I don’t know about you, but this time of year I get a little crazy about having plants around the house. They add so much life to a space and they can be so much fun to watch grow!
Lately, I’ve been trying to figure out how to display my plants in a way that keeps everything from looking cluttered. The result (drum roll please): DIY Mid Century Plant Stands!
I was able to get everything at Lowes for only $35 (which is a steal when you think of how much something like this would cost at Target!). So get your wood stain and drills ready and let’s make something awesome!
Latex (or latex-free) protective gloves for staining
MinWax PreStain Conditioner
Wood stain in color of choice (I used MinWax English Chestnut)
1-2 fabric cloths you’re willing to throw away
Paint in color of choice & paintbrush (optional)
15” circle board
Four 6” taper legs
Four leg mounts with screws
1. Condition all of your wood. This is extremely important. Especially living in Colorado, our climate is extremely dry and wood will suck up everything it can. Conditioning your wood before staining will ensure that your wood takes in the amount of stain you want instead of drinking it all up until it looks black and blotchy.
After making sure your wood is free of dirt and dust, put on your gloves and dip a cloth in your MinWax PreStain Conditioner and apply liberally to all sides of your circle board and wooden legs. Let soak for a minute and wipe off any excess. I’d let this dry for around 15-20 minutes before staining.
2. Start staining! (follow instructions on the label) Dip a new cloth or a clean side of your conditioning cloth into the stain and apply liberally to the top and sides of your circle board and all of the wooden legs, going edge to edge with the grain. Be careful not to let stain drip to the underside of the board. The amount of time you let your stain soak and the number of coats you put on it will determine the darkness of your stain. Keep in mind that oiling the wood after the stain has dried will also deepen the color a bit.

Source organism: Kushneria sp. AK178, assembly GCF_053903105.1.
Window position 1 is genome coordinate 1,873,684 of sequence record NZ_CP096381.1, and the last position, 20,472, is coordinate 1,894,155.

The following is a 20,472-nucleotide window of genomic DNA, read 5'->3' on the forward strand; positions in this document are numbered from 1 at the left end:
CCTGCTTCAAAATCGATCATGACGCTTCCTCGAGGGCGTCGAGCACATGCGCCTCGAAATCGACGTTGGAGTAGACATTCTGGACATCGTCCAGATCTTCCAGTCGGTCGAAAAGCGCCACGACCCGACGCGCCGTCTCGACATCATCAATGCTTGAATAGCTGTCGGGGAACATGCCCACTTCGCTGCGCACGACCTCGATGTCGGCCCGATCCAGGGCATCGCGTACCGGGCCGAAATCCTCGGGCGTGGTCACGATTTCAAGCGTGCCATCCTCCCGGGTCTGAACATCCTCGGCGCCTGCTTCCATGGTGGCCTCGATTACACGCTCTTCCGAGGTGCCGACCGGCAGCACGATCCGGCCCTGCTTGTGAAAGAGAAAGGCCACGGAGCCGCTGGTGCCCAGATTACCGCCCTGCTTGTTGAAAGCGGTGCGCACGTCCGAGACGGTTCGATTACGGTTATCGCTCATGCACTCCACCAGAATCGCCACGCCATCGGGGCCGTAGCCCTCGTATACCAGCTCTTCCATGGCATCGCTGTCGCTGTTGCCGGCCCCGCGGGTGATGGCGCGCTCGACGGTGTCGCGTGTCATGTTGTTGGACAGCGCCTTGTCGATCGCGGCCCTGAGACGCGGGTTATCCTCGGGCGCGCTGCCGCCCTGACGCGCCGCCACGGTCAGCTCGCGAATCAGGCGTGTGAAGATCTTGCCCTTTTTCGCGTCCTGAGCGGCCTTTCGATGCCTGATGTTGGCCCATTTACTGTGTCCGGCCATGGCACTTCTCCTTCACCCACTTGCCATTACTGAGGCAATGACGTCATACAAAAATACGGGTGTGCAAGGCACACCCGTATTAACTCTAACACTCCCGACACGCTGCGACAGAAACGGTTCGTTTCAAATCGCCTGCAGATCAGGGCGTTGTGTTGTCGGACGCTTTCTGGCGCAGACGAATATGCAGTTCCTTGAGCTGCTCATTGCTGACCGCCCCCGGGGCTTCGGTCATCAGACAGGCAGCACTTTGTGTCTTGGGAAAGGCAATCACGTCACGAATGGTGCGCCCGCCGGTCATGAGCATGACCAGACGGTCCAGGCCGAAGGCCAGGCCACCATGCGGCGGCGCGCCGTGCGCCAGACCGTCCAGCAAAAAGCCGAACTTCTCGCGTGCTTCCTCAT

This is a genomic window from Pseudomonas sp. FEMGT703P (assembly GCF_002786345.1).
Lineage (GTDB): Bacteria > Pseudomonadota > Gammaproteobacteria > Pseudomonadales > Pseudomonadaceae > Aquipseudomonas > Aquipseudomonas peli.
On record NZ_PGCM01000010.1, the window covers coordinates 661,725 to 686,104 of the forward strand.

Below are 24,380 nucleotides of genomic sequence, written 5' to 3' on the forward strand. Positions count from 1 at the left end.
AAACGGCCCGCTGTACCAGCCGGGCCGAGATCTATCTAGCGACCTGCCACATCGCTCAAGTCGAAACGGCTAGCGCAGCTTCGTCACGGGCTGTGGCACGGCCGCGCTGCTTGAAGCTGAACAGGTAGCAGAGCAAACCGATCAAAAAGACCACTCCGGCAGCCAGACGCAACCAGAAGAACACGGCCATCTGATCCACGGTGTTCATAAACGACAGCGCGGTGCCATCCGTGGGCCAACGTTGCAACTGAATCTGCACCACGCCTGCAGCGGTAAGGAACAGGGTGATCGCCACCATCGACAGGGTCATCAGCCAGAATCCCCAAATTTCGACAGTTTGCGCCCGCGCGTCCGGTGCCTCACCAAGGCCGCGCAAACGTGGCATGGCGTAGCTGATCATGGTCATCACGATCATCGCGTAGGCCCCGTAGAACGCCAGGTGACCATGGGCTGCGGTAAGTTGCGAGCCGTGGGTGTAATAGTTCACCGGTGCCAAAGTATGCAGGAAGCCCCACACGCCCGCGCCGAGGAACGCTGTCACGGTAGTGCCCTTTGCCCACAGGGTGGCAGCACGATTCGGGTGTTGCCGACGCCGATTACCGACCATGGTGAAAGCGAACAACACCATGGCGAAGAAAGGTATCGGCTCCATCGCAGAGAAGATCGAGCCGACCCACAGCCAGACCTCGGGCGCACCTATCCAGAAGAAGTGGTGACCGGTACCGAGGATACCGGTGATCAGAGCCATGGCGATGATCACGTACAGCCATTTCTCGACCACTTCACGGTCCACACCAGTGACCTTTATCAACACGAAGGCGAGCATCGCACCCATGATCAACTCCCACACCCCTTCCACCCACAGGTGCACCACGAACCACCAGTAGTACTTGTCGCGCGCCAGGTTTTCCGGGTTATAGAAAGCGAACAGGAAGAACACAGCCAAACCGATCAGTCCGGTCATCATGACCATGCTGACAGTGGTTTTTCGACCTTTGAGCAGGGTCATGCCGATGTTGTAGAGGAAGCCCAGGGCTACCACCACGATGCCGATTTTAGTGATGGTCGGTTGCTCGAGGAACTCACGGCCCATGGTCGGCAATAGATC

After the top and sides of the circle board have dried, stain the bottom. Let dry.
**** I *recommend* letting your stain dry for 24 hours. But I am also one of the least patient people ever and tend to only give it an hour before working with it again. That can work; however, you’ll risk some of the stain coming off when you oil your wood to finish it. It’ll also smell really strong. ****
(OPTIONAL) 3. Paint! Paint the side of your circle board in your color of choice. I carefully painted the side of my circle board white to match the feel of the rest of our house.
4. Attach your leg mounts. Using a drill and the included screws, screw your leg mounts into the bottom of your circle board. It may help to put your legs underneath to see where you want them to fall before attaching your mounts. It helps to measure before you begin attaching them to the board. Also note the photo below – make sure the mounts are angled with the tallest part furthest away from the edge. This will make the legs taper out.
5. Attach legs. Screw your stand legs into the leg mounts you attached in the previous step.
6. Oil, oil, oil. I recently stopped using poly to seal my wood projects and started using mineral oil. It can be a little more labor intensive over the long run because you’ll need to oil it a couple times a year for maintenance, but I honestly love the finish a lot more and would rather use something natural as a finish.
Squeeze oil onto a clean cloth and rub into the wood.
7. Show off! Show off your beautiful new plant stand and make your other plants jealous.”
Thank you for joining us for the new series It’s The Weekend! This series will be hosted by Jeanne Oliver or contributing blogger and artist Jen Wagner.